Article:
Whereas President Bill Clinton also acknowledged the deep-seated problems caused by the continuing legacy of racism against African-Americans that began with slavery, when he initiated a national dialogue about race;CommentsClose CommentsPermalink



    Whereas an apology for centuries of brutal dehumanization and injustices cannot erase the past, but confession of the wrongs committed and a formal apology to African-Americans will help bind the wounds of the Nation that are rooted in slavery and can speed racial healing and reconciliation and help the people of the United States understand the past and honor the history of all people of the United States;CommentsClose CommentsPermalink



    Whereas the legislatures of the Commonwealth of Virginia and the States of Alabama, Florida, Maryland, and North Carolina have taken the lead in adopting resolutions officially expressing appropriate remorse for slavery, and other State legislatures are considering similar resolutions; andCommentsClose CommentsPermalink



    Whereas it is important for the people of the United States, who legally recognized slavery through the Constitution and the laws of the United States, to make a formal apology for slavery and for its successor, Jim Crow, so they can move forward and seek reconciliation, justice, and harmony for all people of the United States: Now, therefore, be itCommentsClose CommentsPermalink



    Resolved by the Senate (the House of Representatives concurring), That the sense of the Congress is the following:CommentsClose CommentsPermalink



    (1) APOLOGY FOR THE ENSLAVEMENT AND SEGREGATION OF AFRICAN-AMERICANS- The Congress--CommentsClose CommentsPermalink



    (A) acknowledges the fundamental injustice, cruelty, brutality, and inhumanity of slavery and Jim Crow laws;CommentsClose CommentsPermalink



    (B) apologizes to African-Americans on behalf of the people of the United States, for the wrongs committed against them and their ancestors who suffered under slavery and Jim Crow laws; andCommentsClose CommentsPermalink



    (C) expresses its recommitment to the principle that all people are created equal and endowed with inalienable rights to life, liberty, and the pursuit of happiness, and calls on all people of the United States to work toward eliminating racial prejudices, injustices, and discrimination from our society.CommentsClose CommentsPermalink



    (2) DISCLAIMER- Nothing in this resolution--CommentsClose CommentsPermalink



    (A) authorizes or supports any claim against the United States; orCommentsClose CommentsPermalink



    (B) serves as a settlement of any claim against the United States.CommentsClose CommentsPermalink
     
  2. LindaChavis

    LindaChavis Well-Known Member MEMBER

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    I'll be posting

    ..more on this.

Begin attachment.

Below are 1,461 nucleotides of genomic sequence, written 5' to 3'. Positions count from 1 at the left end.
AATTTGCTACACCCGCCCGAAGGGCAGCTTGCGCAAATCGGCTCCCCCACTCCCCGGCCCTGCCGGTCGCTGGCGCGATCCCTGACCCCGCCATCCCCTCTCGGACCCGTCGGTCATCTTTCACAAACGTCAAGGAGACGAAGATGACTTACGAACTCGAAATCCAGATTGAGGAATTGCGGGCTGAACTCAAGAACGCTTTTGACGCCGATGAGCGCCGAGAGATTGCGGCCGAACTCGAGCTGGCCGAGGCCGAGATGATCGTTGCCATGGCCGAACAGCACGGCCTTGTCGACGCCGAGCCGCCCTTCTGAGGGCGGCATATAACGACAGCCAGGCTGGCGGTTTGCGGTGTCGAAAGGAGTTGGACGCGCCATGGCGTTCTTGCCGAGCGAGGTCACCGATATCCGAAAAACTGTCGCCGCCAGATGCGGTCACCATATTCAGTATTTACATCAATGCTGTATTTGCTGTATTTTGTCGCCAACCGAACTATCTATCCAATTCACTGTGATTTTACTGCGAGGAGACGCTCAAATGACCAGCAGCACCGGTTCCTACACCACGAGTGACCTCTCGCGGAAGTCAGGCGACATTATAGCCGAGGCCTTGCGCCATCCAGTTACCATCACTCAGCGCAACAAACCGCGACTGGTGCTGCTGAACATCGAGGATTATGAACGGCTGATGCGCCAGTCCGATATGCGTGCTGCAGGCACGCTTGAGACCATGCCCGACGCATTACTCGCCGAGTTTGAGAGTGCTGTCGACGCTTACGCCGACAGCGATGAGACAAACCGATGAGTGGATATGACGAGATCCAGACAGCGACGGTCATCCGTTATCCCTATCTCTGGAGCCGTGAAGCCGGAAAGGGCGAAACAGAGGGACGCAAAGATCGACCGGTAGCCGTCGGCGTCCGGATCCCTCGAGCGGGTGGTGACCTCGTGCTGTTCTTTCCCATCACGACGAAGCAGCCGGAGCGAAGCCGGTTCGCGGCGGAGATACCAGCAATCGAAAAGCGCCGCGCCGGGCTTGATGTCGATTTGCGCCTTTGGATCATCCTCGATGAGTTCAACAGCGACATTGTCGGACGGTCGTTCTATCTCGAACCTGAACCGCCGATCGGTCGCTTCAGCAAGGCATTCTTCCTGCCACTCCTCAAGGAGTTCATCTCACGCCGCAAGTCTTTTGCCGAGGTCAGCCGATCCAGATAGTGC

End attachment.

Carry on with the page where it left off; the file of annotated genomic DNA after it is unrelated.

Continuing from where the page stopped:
3. LindaChavis

    LindaChavis Well-Known Member MEMBER

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    Humph....

    CONGRESSIONAL AFFAIRS
    June 18, 2009 – 1:54 p.m.
    Senate Adopts Slavery Apology Resolution
    By Greg Vadala and Edward Epstein, CQ Staff
    The Senate adopted a resolution Thursday offering a formal apology for slavery and the era of “separate but equal” Jim Crow laws that followed.

    After the clerk finished reading the resolution (S Con Res 26) in full, Iowa Democrat Tom Harkin , the measure’s sponsor, noted that Congress has never before issued a formal apology for slavery.

    “It’s long past due. A national apology by the representative body of the people is a necessary collective response to a past collective injustice,” Harkin said. “So it is both appropriate and imperative that Congress fulfill its moral obligation and officially apologize for slavery and Jim Crow laws.”

    The Senate action comes more than 40 years after the Civil Rights Act was passed, 146 years after President Lincoln issued the Emancipation Proclamation, and in the same year Barack Obama was sworn in as the first African-American president.

    The non-binding resolution, which does not have the force of law, includes a disclaimer stating that the measure does not authorize or support reparations for the descendants of African slaves brought to the United States before the Civil War.

    The inclusion of the disclaimer in the Senate resolution has drawn sharp criticism from members of the Congressional Black Caucus.

    Soon after the Senate approved the measure on a voice vote, Rep. Maxine Waters , D-Calif., said the disclaimer is “unnecessary language.”

    “If that is what it says, I don’t support it,” Waters said.

    House Judiciary Chairman John Conyers Jr. , D-Mich., has for years made little headway with his proposals for the federal government to consider some form of reparations.